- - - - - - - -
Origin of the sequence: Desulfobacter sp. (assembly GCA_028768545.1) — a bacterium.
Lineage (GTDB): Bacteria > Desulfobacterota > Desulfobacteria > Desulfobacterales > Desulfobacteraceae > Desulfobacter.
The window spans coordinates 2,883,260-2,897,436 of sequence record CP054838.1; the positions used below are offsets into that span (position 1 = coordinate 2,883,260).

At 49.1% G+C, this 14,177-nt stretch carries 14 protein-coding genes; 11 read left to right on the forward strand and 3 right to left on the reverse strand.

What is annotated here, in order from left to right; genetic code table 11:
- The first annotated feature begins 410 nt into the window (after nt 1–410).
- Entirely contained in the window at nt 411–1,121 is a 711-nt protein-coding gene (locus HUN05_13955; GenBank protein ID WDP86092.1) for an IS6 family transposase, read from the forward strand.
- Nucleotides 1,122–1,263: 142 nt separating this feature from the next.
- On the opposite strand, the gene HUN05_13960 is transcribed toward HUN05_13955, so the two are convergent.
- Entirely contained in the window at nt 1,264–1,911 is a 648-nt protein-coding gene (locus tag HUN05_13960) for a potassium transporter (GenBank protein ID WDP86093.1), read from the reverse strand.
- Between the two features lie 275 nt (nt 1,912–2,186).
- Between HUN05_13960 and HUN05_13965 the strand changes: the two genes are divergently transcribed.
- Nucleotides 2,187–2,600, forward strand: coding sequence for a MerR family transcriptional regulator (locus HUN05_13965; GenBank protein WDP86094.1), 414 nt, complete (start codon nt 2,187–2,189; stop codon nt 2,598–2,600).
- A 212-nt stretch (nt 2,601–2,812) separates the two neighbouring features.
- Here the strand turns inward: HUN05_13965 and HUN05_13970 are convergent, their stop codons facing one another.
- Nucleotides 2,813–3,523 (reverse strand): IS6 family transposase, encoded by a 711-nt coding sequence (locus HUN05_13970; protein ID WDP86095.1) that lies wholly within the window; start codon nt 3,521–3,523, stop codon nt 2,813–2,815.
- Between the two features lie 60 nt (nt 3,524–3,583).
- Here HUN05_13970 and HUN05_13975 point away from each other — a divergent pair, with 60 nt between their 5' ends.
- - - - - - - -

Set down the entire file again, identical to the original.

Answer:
Origin of the sequence: Desulfobacter sp. (assembly GCA_028768545.1) — a bacterium.
Lineage (GTDB): Bacteria > Desulfobacterota > Desulfobacteria > Desulfobacterales > Desulfobacteraceae > Desulfobacter.
The window spans coordinates 2,883,260-2,897,436 of sequence record CP054838.1; the positions used below are offsets into that span (position 1 = coordinate 2,883,260).

At 49.1% G+C, this 14,177-nt stretch carries 14 protein-coding genes; 11 read left to right on the forward strand and 3 right to left on the reverse strand.

What is annotated here, in order from left to right; genetic code table 11:
- The first annotated feature begins 410 nt into the window (after nt 1–410).
- Entirely contained in the window at nt 411–1,121 is a 711-nt protein-coding gene (locus HUN05_13955; GenBank protein ID WDP86092.1) for an IS6 family transposase, read from the forward strand.
- Nucleotides 1,122–1,263: 142 nt separating this feature from the next.
- On the opposite strand, the gene HUN05_13960 is transcribed toward HUN05_13955, so the two are convergent.
- Entirely contained in the window at nt 1,264–1,911 is a 648-nt protein-coding gene (locus tag HUN05_13960) for a potassium transporter (GenBank protein ID WDP86093.1), read from the reverse strand.
- Between the two features lie 275 nt (nt 1,912–2,186).
- Between HUN05_13960 and HUN05_13965 the strand changes: the two genes are divergently transcribed.
- Nucleotides 2,187–2,600, forward strand: coding sequence for a MerR family transcriptional regulator (locus HUN05_13965; GenBank protein WDP86094.1), 414 nt, complete (start codon nt 2,187–2,189; stop codon nt 2,598–2,600).
- A 212-nt stretch (nt 2,601–2,812) separates the two neighbouring features.
- Here the strand turns inward: HUN05_13965 and HUN05_13970 are convergent, their stop codons facing one another.
- Nucleotides 2,813–3,523 (reverse strand): IS6 family transposase, encoded by a 711-nt coding sequence (locus HUN05_13970; protein ID WDP86095.1) that lies wholly within the window; start codon nt 3,521–3,523, stop codon nt 2,813–2,815.
- Between the two features lie 60 nt (nt 3,524–3,583).
- Here HUN05_13970 and HUN05_13975 point away from each other — a divergent pair, with 60 nt between their 5' ends.